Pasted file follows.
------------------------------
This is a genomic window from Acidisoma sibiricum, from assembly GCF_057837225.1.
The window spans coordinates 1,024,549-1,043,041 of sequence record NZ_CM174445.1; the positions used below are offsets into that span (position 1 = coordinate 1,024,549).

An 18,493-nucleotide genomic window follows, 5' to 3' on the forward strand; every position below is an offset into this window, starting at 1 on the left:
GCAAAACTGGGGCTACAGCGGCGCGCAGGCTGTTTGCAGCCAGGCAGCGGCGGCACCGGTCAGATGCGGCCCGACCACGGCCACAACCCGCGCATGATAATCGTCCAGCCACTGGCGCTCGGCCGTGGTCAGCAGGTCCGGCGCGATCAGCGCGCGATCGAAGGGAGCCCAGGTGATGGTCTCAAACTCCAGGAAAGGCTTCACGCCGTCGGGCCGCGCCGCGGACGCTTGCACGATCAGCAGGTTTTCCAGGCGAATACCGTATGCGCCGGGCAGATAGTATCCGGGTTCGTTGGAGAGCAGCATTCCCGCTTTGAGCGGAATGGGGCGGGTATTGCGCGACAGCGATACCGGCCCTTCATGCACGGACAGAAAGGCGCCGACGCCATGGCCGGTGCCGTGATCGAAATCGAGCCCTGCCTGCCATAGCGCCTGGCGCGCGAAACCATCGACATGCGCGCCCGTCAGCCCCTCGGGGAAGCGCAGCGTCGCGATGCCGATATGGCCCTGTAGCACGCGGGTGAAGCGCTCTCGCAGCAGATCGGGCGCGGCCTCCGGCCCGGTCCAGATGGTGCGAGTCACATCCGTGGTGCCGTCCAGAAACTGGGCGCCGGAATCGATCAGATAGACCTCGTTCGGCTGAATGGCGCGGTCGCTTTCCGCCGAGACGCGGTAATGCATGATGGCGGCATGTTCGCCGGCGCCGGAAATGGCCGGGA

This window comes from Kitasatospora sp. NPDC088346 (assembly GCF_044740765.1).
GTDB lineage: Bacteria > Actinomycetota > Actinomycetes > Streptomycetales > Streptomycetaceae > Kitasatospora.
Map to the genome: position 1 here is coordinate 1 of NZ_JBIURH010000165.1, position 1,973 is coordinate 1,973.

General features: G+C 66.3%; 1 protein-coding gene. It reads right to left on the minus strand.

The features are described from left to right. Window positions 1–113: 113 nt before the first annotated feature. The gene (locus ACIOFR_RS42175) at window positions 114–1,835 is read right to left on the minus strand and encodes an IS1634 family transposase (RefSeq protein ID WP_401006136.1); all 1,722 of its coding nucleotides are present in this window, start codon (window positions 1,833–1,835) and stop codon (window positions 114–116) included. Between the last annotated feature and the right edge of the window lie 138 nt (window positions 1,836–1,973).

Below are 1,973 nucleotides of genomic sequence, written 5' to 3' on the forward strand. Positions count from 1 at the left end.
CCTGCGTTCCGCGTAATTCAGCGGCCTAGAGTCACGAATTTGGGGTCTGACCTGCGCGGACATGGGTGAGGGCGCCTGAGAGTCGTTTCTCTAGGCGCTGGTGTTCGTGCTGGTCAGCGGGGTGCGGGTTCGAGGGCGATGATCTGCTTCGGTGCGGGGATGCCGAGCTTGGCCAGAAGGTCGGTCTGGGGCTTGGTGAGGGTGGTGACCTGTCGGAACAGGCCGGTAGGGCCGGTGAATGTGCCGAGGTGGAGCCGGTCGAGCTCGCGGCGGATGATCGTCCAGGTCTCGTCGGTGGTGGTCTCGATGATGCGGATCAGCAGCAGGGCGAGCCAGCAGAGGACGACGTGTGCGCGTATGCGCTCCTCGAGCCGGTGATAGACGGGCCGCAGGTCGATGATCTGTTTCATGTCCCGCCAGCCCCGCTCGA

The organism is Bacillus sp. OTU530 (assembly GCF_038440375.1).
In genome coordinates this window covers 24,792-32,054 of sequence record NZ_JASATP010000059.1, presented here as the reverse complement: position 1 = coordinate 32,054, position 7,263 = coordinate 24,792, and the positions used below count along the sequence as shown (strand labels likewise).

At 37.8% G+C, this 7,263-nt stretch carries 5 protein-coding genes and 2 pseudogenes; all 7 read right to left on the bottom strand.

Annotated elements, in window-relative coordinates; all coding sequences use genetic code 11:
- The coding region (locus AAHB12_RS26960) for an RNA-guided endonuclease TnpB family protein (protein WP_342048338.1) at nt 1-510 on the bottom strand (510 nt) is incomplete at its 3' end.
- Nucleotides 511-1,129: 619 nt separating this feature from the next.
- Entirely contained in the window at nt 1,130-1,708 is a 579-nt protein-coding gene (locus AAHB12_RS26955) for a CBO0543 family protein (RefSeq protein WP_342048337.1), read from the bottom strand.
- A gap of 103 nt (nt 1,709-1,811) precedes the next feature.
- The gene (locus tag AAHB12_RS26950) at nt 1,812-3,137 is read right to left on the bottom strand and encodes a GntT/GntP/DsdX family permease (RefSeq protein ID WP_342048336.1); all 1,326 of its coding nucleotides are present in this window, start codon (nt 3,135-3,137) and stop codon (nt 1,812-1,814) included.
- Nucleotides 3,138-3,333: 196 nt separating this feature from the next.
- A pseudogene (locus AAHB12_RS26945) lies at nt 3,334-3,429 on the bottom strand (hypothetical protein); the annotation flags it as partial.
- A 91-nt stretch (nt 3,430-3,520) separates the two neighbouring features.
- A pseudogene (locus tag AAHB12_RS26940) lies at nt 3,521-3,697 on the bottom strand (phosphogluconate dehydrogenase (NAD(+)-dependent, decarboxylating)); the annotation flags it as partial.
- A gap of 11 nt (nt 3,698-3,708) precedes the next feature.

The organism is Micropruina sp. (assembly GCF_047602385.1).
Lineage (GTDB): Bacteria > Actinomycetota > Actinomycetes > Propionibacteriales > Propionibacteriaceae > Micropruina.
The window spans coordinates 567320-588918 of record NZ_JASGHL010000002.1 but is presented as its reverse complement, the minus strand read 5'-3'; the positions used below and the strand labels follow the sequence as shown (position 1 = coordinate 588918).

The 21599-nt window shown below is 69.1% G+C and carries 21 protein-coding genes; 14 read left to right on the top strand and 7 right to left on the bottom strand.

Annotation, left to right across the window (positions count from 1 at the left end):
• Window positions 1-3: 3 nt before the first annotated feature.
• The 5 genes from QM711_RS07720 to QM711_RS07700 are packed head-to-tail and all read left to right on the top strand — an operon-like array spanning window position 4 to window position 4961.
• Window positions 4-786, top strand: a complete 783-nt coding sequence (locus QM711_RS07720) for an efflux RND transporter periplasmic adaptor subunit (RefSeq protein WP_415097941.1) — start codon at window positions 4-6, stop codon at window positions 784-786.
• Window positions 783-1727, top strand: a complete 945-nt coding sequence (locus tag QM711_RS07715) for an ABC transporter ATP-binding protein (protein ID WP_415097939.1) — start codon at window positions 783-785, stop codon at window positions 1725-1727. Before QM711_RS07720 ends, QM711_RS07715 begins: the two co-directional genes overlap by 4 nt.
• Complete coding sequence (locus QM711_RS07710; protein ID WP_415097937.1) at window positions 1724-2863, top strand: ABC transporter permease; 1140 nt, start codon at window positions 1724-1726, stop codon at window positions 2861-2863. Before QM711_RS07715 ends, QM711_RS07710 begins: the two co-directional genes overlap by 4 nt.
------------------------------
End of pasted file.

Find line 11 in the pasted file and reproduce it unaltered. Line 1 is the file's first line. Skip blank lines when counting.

CCTGCGTTCCGCGTAATTCAGCGGCCTAGAGTCACGAATTTGGGGTCTGACCTGCGCGGACATGGGTGAGGGCGCCTGAGAGTCGTTTCTCTAGGCGCTGGTGTTCGTGCTGGTCAGCGGGGTGCGGGTTCGAGGGCGATGATCTGCTTCGGTGCGGGGATGCCGAGCTTGGCCAGAAGGTCGGTCTGGGGCTTGGTGAGGGTGGTGACCTGTCGGAACAGGCCGGTAGGGCCGGTGAATGTGCCGAGGTGGAGCCGGTCGAGCTCGCGGCGGATGATCGTCCAGGTCTCGTCGGTGGTGGTCTCGATGATGCGGATCAGCAGCAGGGCGAGCCAGCAGAGGACGACGTGTGCGCGTATGCGCTCCTCGAGCCGGTGATAGACGGGCCGCAGGTCGATGATCTGTTTCATGTCCCGCCAGCCCCGCTCGA